Nonsterile gloves
It has long been known that the drugs coming into our hospital pharmacy and warehouses are not 100% free of contamination. Although some manufacturers have improved their washing and/or packaging techniques (via overlaid shrink foil, protection containers, etc), many vials are still contaminated.(19-21) In order to protect staff it is advised that they wear gloves with proven resistance at all times when they come into contact with the drug container and/or packaging. If contamination occurs in the protected working zone (isolator/BSC), it will emerge together with the prepared infusion bags or syringes and with the waste. However, some isolators allow users to seal the waste and the prepared products in plastic bags. This is only a temporary solution, because nurses need to unpack it before they can administer the drug to the patient, at which time they come into contact with a diluted form of the drug.(22,23)

The drugs administered to the patient will be metabolised and/or excreted, and again nurses will come into contact with a second dilution of the drug. All forms of excreta should be considered as potentially contaminated (urine, faeces, saliva, but also sweat). Patients themselves are a source of contamination, as shown by wipe samples from patients’ skins.(24,25) Therefore nurses should protect themselves with gloves appropriate for the type of handling carried out (for example, long sleeves) when nursing and washing patients.

Accidents and incidents
Special gloves can be used at certain times — when highly concentrated, large volumes of cytotoxic drugs are spilled or a vial breaks. Special attention should be paid to the possibility of sustaining cuts while removing glass. Thicker gloves with less sensitivity but more resistance are advisable in such cases.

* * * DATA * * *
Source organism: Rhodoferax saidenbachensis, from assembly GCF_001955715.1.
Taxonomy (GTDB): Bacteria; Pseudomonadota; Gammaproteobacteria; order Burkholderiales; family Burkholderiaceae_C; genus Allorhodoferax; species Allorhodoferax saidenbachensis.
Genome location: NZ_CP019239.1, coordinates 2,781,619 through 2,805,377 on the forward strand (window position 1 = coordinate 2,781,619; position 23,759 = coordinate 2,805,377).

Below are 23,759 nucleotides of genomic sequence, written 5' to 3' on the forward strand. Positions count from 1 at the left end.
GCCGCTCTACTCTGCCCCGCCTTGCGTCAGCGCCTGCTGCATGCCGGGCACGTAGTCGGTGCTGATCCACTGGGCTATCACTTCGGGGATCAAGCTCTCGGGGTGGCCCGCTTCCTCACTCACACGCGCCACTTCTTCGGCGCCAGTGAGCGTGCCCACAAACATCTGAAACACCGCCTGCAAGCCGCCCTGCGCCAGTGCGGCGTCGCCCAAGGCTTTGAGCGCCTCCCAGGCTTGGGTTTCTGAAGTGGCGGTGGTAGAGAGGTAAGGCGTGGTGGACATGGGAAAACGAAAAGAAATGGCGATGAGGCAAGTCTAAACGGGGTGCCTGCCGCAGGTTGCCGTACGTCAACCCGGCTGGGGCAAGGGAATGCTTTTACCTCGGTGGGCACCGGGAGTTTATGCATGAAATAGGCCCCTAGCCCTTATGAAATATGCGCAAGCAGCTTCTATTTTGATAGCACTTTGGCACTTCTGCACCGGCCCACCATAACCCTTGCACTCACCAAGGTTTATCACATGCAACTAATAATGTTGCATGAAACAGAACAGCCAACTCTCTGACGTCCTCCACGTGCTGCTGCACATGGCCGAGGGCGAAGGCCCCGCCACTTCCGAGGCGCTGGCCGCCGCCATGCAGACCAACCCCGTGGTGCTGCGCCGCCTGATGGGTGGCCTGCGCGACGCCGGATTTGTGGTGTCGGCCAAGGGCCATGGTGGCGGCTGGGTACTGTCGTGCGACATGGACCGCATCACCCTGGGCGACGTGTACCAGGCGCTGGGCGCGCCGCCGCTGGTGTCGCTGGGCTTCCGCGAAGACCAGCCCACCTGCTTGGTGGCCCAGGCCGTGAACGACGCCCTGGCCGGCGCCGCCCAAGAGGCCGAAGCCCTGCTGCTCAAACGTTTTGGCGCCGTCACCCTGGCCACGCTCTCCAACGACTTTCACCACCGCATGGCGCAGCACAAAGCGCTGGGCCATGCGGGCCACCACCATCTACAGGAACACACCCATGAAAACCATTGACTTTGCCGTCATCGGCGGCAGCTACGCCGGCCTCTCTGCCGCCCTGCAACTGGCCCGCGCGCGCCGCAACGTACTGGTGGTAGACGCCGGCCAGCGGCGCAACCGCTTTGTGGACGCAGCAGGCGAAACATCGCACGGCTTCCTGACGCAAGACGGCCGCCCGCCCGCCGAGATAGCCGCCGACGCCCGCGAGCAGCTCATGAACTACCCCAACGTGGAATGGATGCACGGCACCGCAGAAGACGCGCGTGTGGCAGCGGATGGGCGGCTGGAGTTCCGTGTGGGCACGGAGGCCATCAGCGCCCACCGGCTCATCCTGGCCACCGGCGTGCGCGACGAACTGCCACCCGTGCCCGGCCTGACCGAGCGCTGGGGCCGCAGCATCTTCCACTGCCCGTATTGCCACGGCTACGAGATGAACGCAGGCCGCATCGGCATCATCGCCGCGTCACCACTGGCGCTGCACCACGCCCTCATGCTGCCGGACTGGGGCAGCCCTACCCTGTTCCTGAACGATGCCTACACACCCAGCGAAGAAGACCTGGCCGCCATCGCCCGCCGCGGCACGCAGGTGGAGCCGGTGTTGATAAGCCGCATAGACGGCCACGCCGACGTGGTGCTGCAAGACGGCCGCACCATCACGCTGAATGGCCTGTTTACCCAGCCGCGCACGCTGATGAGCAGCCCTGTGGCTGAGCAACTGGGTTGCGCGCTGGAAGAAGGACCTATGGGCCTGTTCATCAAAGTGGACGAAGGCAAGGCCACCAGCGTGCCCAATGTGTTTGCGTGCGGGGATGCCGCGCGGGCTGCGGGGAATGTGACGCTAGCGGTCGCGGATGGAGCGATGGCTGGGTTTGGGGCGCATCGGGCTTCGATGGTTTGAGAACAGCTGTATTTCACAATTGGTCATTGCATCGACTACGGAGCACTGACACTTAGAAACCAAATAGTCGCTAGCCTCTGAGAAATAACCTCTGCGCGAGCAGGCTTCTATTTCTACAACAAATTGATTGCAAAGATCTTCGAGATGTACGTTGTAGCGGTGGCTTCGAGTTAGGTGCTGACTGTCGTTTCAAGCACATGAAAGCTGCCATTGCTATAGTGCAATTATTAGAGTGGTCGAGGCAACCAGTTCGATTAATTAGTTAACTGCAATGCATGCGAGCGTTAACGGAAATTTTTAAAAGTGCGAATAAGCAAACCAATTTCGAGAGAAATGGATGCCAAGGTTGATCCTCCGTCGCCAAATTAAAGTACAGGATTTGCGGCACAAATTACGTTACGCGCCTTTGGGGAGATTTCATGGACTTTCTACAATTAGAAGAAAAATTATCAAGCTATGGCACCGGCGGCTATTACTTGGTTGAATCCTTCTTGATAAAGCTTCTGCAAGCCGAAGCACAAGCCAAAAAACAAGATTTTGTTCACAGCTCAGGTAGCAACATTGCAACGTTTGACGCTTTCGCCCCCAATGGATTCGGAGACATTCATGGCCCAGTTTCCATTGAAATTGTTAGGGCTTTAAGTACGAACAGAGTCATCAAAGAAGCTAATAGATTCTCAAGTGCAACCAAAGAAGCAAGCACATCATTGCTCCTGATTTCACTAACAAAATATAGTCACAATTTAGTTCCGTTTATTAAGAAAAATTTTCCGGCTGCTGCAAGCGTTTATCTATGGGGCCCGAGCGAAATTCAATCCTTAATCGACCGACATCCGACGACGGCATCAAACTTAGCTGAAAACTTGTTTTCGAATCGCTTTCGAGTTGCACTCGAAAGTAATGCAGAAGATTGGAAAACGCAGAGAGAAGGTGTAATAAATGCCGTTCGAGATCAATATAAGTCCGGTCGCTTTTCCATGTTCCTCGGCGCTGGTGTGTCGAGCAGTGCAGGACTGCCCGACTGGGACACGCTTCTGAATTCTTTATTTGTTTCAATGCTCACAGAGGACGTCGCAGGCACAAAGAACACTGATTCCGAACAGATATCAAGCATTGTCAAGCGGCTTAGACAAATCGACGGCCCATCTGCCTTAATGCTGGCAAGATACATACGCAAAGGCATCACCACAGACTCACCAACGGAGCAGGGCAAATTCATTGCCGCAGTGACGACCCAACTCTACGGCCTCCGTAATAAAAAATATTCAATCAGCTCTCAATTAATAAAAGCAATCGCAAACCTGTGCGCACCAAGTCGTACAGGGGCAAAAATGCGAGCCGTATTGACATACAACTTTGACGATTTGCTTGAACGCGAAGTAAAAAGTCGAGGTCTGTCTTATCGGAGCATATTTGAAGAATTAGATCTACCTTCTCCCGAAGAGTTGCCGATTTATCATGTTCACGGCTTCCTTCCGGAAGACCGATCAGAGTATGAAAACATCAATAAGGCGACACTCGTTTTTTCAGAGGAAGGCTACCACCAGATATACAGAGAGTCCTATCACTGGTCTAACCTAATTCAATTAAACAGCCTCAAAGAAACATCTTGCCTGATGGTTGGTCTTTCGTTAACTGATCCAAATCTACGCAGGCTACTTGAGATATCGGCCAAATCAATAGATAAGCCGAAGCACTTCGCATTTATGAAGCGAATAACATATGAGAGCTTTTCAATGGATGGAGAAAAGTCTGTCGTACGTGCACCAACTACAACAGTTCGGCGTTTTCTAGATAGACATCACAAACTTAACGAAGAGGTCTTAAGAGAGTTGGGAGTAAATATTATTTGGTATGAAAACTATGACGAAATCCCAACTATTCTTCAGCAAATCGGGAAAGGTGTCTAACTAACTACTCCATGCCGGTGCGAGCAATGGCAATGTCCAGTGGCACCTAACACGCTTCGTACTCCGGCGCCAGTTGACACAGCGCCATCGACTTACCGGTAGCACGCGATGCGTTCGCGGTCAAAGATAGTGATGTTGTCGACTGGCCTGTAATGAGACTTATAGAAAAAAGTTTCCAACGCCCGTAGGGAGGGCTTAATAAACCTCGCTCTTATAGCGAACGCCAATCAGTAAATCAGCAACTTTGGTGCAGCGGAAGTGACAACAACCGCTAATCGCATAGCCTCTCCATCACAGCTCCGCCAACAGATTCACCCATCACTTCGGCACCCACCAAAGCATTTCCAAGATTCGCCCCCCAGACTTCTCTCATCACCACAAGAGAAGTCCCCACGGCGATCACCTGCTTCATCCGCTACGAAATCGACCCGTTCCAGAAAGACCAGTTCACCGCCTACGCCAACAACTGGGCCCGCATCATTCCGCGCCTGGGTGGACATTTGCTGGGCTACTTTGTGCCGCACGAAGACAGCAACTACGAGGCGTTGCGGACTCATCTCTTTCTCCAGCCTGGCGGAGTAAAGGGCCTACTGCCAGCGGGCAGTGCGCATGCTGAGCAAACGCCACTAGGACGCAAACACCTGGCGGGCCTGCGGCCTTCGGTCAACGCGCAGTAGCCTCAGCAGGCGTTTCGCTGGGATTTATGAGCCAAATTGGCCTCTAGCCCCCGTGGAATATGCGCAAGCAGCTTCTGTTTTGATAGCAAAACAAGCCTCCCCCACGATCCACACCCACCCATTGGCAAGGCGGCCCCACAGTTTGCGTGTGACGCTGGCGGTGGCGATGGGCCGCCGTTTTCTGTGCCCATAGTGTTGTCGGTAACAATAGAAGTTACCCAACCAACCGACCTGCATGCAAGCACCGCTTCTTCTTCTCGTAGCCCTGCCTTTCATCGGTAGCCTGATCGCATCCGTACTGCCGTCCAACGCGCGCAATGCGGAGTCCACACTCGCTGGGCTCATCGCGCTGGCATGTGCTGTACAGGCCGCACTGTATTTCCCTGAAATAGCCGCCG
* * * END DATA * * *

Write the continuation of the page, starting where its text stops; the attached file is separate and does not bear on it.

Conclusions
Gloving plays an important role in our daily protection measures, not only in the pharmacy but also, perhaps even more, in the rest of the hospital.

This means that the correct choice and use of gloves, and �providing information to all people concerned, are among the primary jobs of a multidisciplinary cytotoxic hospital workgroup.

References

  1. Am J Hosp Pharm 1993;50:455-62.
  2. Pharm Weekbl (Sci) 1990;12:217-35.
  3. Am J Hosp Pharm 1990;47:1050-60.
  4. J Epidemiol Commun Health 1985;39:141-7.
  5. Eur J Cancer 1993;29B:153.
  6. Peelen S, et al. Toxic effects on reproduction in hospital �personnel. Dutch Ministry of Social Affairs and Employment; 1999.
  7. Scand J Work Environ Health 1990;16:102-7.
  8. Scand J Work Environ Health 1994;20:22-6.
  9. Int Arch Occup Environ Health 1995;67:317-23.
  10. Hosp Pharm 1999;34:1311-7.
  11. Am J Health-Syst Pharm 2002;59:68-72.
  12. J Oncol Pharm Pract 2000;6:146-52.
  13. EHP 2001;7:60-8.
  14. Am J Health-Syst Pharm 2006;63:1736-44.
  15. Am J Health-Syst Pharm 2003;60:2314-20.
  16. Am J Hosp Pharm 1984;41:2618-23.
  17. Ann Hyg 2003;47:313-23.
  18. Am J Health-Syst Pharm 2006;63:547-56.
  19. Krankenhauspharmazie 1997;18:37-9.
  20. Krankenhauspharmazie 1998;19:181-4.
  21. EHP 1997;3:119-21.
  22. J Pharm Clin 2001;20:157-62.
  23. Ann Occup Hyg 2005;49:619-28.
  24. Hilhorst SK, et al.Exposure to cytotoxic drugs in hospitals [in Dutch]. Elsevier; 2001.ISBN 90-5749-773-5.
  25. Peelen S, et al. Toxic effects on reproduction in hospital personnel [in Dutch]. Elsevier; 1999.ISBN 90-5749-255-5.


Most read




Latest Issue

Be in the know
Subscribe to Hospital Pharmacy Europe newsletter and magazine
Share this story:
Twitter
LinkedIn